Wednesday, October 3, 2018

Wild Mushrooms for Dinner: Maitake Chili-Stuffed Potatoes

Hen (Grifola frondosa) season is in full swing after a small weather delay in southern New England. Our dehydrators are going day and night, filled with jerky, leaving me with lots of leftover "bits" to cook with. Here I made some meatless chili, with ground hen, poblano and sweet peppers, smoked chilies, onions and garlic, spices, and a bit of tomato sauce, and stuffed it into some baked potatoes with some melted cheese.

Hen-of-the-woods are known by several different names depending on your location, we like to call them maitake, the traditional name used by the Japanese which means "the dancing mushroom", because you may dance with joy if you find one. In the midwest they call them sheepshead or ram's head mushrooms. Some Italians call them signorina. They are a type of mild saprobe, rotting the roots of sick or dead hardwoods, 95% of the time it's a red oak in our area of southern New England. They can be cultivated, and if you find small maitake for sale in your local grocery store, they are likely cultivated.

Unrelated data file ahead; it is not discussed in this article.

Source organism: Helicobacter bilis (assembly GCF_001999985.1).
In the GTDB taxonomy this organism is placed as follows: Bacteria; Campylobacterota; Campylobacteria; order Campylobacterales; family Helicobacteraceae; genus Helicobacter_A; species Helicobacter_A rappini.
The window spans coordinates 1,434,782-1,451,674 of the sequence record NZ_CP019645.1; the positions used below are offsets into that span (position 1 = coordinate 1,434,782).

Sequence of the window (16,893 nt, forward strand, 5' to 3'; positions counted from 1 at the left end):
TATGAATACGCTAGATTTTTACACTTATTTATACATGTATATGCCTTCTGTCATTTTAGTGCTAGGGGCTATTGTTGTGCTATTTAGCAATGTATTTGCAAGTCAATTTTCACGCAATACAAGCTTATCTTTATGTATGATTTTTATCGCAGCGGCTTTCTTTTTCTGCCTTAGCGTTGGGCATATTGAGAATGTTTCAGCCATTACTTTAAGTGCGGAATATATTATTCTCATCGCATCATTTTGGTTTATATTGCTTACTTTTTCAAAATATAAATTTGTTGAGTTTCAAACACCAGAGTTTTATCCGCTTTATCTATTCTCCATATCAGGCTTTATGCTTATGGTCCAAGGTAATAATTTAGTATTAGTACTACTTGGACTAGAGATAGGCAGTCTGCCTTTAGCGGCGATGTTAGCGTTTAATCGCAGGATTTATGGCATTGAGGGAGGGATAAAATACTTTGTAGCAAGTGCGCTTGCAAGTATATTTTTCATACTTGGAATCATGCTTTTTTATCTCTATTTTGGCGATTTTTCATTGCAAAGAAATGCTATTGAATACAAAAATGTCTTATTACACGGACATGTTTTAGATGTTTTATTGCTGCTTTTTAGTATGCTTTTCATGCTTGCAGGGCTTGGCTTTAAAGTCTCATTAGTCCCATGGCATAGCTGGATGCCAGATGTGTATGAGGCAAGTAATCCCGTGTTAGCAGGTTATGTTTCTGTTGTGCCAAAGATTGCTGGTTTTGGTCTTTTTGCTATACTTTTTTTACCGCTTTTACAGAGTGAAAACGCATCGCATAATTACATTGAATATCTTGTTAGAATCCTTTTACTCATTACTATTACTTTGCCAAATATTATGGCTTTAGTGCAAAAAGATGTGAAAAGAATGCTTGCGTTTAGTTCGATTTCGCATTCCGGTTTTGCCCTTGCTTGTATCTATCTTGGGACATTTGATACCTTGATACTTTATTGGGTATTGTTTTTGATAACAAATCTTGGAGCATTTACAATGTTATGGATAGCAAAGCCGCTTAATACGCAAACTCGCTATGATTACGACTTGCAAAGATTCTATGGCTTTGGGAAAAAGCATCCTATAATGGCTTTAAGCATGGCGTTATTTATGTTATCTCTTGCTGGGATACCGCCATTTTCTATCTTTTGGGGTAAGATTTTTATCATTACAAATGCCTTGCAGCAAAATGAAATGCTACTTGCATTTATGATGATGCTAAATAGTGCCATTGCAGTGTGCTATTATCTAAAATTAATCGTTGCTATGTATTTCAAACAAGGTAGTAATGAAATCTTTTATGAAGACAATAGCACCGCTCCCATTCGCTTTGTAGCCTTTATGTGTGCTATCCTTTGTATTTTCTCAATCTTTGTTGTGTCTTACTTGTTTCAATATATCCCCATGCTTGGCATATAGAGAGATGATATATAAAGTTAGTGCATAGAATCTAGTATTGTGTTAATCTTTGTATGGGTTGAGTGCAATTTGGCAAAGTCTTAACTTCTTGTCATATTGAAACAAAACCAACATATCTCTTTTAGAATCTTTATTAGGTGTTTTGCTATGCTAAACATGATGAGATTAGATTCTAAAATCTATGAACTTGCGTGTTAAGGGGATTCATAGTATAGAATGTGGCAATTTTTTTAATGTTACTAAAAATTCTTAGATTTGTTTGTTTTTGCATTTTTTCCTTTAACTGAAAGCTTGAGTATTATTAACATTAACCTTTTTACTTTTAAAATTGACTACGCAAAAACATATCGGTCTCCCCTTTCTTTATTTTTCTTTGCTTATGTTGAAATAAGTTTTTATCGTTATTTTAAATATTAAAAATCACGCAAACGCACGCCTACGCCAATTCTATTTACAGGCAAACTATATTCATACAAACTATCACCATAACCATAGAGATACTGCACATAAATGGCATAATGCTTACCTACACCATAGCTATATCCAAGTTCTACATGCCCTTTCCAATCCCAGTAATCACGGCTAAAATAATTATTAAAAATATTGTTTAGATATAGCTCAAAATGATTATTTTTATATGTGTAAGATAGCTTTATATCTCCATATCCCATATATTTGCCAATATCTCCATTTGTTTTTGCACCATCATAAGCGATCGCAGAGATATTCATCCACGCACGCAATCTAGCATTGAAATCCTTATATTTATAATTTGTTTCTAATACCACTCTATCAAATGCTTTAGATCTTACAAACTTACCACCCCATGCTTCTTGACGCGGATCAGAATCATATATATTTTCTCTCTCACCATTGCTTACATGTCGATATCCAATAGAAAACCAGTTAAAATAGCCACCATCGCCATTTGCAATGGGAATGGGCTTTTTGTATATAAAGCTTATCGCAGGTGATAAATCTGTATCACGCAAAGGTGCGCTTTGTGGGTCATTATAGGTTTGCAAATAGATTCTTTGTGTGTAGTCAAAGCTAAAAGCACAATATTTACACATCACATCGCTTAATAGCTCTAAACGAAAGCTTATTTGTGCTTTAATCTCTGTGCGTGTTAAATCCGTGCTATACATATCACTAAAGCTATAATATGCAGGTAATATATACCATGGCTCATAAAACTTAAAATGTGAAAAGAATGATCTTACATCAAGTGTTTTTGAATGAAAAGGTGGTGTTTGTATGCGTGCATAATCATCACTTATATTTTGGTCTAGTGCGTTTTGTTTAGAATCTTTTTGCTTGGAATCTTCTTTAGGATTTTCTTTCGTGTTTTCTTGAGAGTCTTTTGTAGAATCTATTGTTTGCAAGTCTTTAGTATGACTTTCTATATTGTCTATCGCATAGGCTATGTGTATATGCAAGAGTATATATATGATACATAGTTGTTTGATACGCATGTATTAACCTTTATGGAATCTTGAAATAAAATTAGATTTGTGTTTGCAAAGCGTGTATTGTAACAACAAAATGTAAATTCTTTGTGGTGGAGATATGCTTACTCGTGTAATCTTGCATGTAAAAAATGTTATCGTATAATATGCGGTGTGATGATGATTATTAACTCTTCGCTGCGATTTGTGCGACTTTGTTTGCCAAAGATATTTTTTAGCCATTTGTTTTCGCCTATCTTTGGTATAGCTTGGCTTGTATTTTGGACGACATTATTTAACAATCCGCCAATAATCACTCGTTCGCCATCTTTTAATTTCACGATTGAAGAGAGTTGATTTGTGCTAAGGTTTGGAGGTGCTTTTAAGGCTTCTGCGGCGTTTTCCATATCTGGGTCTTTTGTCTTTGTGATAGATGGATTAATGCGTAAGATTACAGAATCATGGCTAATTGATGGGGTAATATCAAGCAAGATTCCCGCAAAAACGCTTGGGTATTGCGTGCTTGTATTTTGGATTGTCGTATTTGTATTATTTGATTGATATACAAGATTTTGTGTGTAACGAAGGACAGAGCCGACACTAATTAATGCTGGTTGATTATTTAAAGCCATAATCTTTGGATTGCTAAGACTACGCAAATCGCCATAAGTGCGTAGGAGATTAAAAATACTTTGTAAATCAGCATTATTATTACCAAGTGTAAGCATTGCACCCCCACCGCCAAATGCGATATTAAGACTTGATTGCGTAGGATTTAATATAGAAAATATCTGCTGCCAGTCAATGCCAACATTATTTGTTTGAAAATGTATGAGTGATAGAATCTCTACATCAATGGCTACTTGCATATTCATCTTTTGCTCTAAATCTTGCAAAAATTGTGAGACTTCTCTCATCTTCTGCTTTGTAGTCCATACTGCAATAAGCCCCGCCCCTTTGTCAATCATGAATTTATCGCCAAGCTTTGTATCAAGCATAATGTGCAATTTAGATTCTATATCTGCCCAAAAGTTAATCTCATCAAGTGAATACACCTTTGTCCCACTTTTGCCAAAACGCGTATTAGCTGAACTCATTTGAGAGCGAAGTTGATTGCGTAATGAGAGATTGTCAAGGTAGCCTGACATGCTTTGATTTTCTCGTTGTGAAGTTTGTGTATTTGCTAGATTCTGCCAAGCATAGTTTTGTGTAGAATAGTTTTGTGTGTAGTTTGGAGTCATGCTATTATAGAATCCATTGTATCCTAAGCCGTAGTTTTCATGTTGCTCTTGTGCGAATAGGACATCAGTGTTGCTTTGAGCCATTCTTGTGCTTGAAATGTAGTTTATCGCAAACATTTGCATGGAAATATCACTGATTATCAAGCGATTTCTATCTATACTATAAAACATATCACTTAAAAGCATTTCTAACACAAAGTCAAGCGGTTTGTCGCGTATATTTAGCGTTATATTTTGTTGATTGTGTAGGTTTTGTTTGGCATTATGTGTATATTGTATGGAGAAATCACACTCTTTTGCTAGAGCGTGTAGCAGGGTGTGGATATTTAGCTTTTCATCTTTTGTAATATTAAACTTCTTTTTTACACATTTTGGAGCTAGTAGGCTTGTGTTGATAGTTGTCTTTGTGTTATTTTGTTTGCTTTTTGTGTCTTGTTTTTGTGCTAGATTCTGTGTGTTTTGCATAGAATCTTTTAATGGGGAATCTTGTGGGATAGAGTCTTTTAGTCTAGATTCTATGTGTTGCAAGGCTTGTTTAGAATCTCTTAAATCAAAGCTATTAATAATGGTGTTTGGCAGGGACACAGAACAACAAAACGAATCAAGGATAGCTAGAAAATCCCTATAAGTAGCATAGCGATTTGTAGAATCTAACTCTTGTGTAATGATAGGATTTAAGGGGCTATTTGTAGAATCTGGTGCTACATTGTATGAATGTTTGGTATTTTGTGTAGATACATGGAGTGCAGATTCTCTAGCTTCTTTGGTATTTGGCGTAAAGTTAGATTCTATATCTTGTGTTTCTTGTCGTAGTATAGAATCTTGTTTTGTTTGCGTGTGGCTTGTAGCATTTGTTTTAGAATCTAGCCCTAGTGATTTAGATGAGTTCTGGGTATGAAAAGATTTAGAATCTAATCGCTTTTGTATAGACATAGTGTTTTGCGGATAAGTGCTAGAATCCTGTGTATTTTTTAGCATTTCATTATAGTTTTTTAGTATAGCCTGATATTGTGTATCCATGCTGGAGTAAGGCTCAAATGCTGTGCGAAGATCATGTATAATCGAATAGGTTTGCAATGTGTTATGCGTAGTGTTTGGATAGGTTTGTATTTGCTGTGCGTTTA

Maitake are one of the safer and easier polypores for beginners to identify and have a definite season from the last week or so in August through November, based on the weather becoming cooler. This has been a very warm autumn, so they have been very late, not showing up in our area until the third week of September. Maitake have many small fronds attached to a main stem or core. Each petal or frond has small pores on the pale, white or cream colored underside. The color of the fronds can vary from a light grey to dark grey and many shades of brown, and other environmental factors matter, like how much sunlight or rain the mushroom has been exposed to. They can be tricky to spot at first, but look like a small chicken resting at the base of a tree, or a small pile of leaves. We use a knife to cut them away from the main stem and trim away any debris. If there is evidence of maggot tunnels, we remove more mushroom stem. If there is a lot of debris embedded in the flesh, we don't bother to take the mushroom home; maitake are so abundant we can afford to be choosy.

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